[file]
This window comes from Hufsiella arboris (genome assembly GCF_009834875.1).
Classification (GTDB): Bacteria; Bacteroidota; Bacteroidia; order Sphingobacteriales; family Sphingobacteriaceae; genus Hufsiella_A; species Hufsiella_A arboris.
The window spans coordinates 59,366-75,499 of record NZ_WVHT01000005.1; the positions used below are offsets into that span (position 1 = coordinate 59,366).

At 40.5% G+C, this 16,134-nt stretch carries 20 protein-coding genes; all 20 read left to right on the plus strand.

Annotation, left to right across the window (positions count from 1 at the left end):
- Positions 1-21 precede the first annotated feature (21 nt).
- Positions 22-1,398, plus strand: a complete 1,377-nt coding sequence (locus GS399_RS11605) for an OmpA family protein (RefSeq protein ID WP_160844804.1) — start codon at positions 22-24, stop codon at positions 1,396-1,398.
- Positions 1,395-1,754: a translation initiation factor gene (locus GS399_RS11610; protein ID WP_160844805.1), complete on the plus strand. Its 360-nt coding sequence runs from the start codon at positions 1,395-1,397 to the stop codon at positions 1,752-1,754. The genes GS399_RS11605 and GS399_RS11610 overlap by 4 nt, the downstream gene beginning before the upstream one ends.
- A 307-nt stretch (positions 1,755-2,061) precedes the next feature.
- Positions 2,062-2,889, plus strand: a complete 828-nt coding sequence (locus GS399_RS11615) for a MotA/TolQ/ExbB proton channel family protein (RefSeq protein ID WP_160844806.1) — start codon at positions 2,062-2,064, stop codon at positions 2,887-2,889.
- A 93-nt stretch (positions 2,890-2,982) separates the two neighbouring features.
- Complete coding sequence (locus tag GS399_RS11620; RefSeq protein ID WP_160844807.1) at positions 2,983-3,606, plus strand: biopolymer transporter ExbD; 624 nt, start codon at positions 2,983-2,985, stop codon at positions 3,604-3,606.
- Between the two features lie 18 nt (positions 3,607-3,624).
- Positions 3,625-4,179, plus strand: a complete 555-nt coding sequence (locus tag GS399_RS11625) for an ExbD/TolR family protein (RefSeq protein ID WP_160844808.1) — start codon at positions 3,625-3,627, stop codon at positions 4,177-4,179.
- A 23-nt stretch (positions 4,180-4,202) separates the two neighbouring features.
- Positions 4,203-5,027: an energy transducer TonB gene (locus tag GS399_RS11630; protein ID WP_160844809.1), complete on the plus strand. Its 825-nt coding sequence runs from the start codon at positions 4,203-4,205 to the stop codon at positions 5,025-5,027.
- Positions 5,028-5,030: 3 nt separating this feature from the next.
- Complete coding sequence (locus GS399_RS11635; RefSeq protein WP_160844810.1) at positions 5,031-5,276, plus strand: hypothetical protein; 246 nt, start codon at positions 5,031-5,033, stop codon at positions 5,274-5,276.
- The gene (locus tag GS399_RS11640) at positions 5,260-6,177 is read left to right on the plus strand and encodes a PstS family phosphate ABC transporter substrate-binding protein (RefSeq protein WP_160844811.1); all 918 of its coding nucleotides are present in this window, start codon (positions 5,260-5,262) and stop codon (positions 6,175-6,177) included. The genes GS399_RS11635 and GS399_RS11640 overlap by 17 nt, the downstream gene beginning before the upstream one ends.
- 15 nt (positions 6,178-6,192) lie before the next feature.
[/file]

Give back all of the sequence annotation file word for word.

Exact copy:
This window comes from Hufsiella arboris (genome assembly GCF_009834875.1).
Classification (GTDB): Bacteria; Bacteroidota; Bacteroidia; order Sphingobacteriales; family Sphingobacteriaceae; genus Hufsiella_A; species Hufsiella_A arboris.
The window spans coordinates 59,366-75,499 of record NZ_WVHT01000005.1; the positions used below are offsets into that span (position 1 = coordinate 59,366).

At 40.5% G+C, this 16,134-nt stretch carries 20 protein-coding genes; all 20 read left to right on the plus strand.

Annotation, left to right across the window (positions count from 1 at the left end):
- Positions 1-21 precede the first annotated feature (21 nt).
- Positions 22-1,398, plus strand: a complete 1,377-nt coding sequence (locus GS399_RS11605) for an OmpA family protein (RefSeq protein ID WP_160844804.1) — start codon at positions 22-24, stop codon at positions 1,396-1,398.
- Positions 1,395-1,754: a translation initiation factor gene (locus GS399_RS11610; protein ID WP_160844805.1), complete on the plus strand. Its 360-nt coding sequence runs from the start codon at positions 1,395-1,397 to the stop codon at positions 1,752-1,754. The genes GS399_RS11605 and GS399_RS11610 overlap by 4 nt, the downstream gene beginning before the upstream one ends.
- A 307-nt stretch (positions 1,755-2,061) precedes the next feature.
- Positions 2,062-2,889, plus strand: a complete 828-nt coding sequence (locus GS399_RS11615) for a MotA/TolQ/ExbB proton channel family protein (RefSeq protein ID WP_160844806.1) — start codon at positions 2,062-2,064, stop codon at positions 2,887-2,889.
- A 93-nt stretch (positions 2,890-2,982) separates the two neighbouring features.
- Complete coding sequence (locus tag GS399_RS11620; RefSeq protein ID WP_160844807.1) at positions 2,983-3,606, plus strand: biopolymer transporter ExbD; 624 nt, start codon at positions 2,983-2,985, stop codon at positions 3,604-3,606.
- Between the two features lie 18 nt (positions 3,607-3,624).
- Positions 3,625-4,179, plus strand: a complete 555-nt coding sequence (locus tag GS399_RS11625) for an ExbD/TolR family protein (RefSeq protein ID WP_160844808.1) — start codon at positions 3,625-3,627, stop codon at positions 4,177-4,179.
- A 23-nt stretch (positions 4,180-4,202) separates the two neighbouring features.
- Positions 4,203-5,027: an energy transducer TonB gene (locus tag GS399_RS11630; protein ID WP_160844809.1), complete on the plus strand. Its 825-nt coding sequence runs from the start codon at positions 4,203-4,205 to the stop codon at positions 5,025-5,027.
- Positions 5,028-5,030: 3 nt separating this feature from the next.
- Complete coding sequence (locus GS399_RS11635; RefSeq protein WP_160844810.1) at positions 5,031-5,276, plus strand: hypothetical protein; 246 nt, start codon at positions 5,031-5,033, stop codon at positions 5,274-5,276.
- The gene (locus tag GS399_RS11640) at positions 5,260-6,177 is read left to right on the plus strand and encodes a PstS family phosphate ABC transporter substrate-binding protein (RefSeq protein WP_160844811.1); all 918 of its coding nucleotides are present in this window, start codon (positions 5,260-5,262) and stop codon (positions 6,175-6,177) included. The genes GS399_RS11635 and GS399_RS11640 overlap by 17 nt, the downstream gene beginning before the upstream one ends.
- 15 nt (positions 6,178-6,192) lie before the next feature.